Streaming review: “Synchronic” (2019)

“Synchronic” (2019)


Running time: 104 minutes

Written by: Justin Benson

Directed by: Justin Benson and Aaron Moorhead

Featuring: Jamie Dornan, Anthony Mackie, Katie Aselton and Ally Ioannides

Steve: “Back to the Future is full of shit.”

With many movies choosing to be released online especially on Netflix, Amazon, Hulu, Disney+ and a host of others there are going to be many gems that will be overlooked, one of these, possibly, is the latest from duo Justin Benson and Aaron Moorhead, in “Synchronic” (2019), a fantasy inspired time travel story that puts people at the heart of the story with the sci-fi/fantasy aspects very much in the rear window. In my view this makes “Synchronic” one of the better genre movies around, especially from the last few years, as it takes tropes that we all know. especially in terms of time travel, twisting them slightly so as to make it not only surprising but illustrates how it is possible to make something original out of a sub genre that may seem played out. In fact if you have followed the writer/directors earlier movies “Synchronic” will be pleasing in that it not only does not stray too far away from the originality and quality of those movies but it ups the ante in terms of scope, budget, behind the scenes personnel and of course employing four very experienced actors in front of the camera in Jamie Dornan, Anthony Mackie, Katie Aselton and Ally Ioannides who all not only play their parts well but are obviously into the idea of this movie as a whole.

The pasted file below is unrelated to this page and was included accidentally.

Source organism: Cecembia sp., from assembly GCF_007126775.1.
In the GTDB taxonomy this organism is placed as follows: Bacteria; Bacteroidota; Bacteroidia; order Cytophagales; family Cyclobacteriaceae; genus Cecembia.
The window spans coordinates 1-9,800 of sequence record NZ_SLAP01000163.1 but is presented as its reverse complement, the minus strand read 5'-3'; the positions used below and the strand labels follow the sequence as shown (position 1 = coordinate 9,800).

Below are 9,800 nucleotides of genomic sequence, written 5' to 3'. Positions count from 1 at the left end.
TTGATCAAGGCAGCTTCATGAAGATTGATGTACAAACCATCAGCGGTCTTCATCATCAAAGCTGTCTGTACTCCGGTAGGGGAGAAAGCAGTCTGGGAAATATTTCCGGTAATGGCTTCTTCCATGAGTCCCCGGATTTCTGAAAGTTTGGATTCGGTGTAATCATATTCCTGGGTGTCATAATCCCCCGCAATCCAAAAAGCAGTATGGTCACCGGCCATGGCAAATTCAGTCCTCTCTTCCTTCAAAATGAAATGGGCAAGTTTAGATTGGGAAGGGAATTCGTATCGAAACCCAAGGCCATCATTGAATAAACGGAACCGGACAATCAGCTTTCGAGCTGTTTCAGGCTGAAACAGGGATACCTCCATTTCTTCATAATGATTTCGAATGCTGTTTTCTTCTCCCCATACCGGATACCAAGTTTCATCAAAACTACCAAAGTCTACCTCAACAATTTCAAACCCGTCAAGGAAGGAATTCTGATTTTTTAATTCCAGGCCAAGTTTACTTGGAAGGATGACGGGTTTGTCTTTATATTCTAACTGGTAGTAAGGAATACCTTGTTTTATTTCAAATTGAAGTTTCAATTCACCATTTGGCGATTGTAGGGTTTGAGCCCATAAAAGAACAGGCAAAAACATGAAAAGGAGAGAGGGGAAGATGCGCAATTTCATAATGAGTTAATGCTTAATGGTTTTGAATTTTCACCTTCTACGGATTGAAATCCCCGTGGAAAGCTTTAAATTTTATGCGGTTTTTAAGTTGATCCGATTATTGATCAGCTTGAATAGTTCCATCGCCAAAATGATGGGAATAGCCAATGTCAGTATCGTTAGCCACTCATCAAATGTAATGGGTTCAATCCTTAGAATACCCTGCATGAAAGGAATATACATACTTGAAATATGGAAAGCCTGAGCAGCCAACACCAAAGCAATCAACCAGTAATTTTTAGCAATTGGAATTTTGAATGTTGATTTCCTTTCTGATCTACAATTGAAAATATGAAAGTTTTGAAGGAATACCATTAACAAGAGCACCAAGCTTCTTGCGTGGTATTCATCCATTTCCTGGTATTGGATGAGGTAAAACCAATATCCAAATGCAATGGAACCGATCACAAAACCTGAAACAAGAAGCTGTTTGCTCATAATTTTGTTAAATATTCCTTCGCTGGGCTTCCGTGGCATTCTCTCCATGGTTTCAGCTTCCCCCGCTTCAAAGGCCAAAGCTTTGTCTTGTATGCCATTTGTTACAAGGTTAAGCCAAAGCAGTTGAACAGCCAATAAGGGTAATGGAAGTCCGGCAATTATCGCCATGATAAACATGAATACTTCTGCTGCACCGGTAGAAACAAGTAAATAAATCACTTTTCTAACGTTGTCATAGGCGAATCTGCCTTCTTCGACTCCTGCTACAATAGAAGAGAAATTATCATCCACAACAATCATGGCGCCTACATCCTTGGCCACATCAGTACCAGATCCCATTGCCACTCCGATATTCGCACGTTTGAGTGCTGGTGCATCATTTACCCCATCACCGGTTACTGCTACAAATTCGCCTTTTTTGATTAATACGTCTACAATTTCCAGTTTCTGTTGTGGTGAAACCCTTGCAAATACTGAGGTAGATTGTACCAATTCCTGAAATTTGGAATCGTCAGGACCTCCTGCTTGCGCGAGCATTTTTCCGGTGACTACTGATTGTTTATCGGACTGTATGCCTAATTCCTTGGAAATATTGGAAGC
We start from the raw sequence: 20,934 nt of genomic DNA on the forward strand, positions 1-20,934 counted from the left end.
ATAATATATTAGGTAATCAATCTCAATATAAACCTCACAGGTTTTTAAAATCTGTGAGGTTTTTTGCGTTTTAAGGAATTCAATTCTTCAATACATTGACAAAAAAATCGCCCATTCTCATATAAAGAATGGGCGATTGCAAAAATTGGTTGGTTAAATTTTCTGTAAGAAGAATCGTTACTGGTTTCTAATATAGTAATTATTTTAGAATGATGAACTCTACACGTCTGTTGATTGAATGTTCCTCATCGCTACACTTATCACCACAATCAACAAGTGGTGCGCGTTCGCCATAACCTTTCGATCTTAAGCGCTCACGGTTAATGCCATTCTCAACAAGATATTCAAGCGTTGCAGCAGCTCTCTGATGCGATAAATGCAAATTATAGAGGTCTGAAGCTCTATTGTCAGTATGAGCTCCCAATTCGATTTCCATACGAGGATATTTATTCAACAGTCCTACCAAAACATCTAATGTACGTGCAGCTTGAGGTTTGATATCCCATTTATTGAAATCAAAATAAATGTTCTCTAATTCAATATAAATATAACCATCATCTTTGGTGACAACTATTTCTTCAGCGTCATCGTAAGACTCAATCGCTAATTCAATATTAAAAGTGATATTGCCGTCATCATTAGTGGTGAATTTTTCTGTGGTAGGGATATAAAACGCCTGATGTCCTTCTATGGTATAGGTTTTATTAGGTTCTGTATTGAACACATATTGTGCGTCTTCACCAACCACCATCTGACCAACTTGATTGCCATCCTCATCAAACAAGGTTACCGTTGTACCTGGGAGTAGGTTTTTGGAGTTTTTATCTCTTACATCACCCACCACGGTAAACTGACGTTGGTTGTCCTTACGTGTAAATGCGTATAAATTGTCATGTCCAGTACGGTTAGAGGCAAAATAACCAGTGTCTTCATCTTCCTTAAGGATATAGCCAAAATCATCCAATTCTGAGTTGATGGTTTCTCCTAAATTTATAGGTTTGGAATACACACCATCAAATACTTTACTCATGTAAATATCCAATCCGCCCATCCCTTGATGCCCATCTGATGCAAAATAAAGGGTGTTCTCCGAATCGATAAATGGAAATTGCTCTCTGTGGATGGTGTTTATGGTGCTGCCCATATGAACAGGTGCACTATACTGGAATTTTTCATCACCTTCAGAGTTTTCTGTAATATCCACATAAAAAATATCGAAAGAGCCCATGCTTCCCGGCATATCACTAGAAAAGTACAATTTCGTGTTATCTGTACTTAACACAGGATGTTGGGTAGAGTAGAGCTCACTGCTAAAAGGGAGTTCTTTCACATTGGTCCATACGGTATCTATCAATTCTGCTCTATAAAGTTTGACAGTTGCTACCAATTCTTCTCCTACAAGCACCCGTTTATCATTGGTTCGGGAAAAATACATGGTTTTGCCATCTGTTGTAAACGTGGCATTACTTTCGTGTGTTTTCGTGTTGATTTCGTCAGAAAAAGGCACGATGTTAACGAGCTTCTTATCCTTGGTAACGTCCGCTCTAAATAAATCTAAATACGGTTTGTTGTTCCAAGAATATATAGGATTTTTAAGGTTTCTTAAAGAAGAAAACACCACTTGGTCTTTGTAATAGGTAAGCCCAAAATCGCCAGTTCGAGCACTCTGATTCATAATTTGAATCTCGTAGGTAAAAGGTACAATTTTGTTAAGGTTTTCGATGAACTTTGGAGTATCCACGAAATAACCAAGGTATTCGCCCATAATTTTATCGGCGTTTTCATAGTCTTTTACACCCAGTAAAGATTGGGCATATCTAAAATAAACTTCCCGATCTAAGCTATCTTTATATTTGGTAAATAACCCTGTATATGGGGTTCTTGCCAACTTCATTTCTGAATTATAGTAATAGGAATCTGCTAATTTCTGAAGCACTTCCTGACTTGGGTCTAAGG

“Synchronic” is based around Steve a ladies man and Dennis who is married with two children. In their work as paramedics on the late shift they begin to encounter a series of people dead or in a strange state. After some exploration they discover it relates to a new designer drug, Synchronic. Steve discovers he only has six weeks to live and decides to buy up all the Synchronic in town to protect others – only to discover he has a time travel pill that may help to find his partner’s missing daughter. Steve chronicles how the pill works with different forms of ingestion affecting different scales of time travel until he finally returns to the tension of trying to discover what happened to Brianna.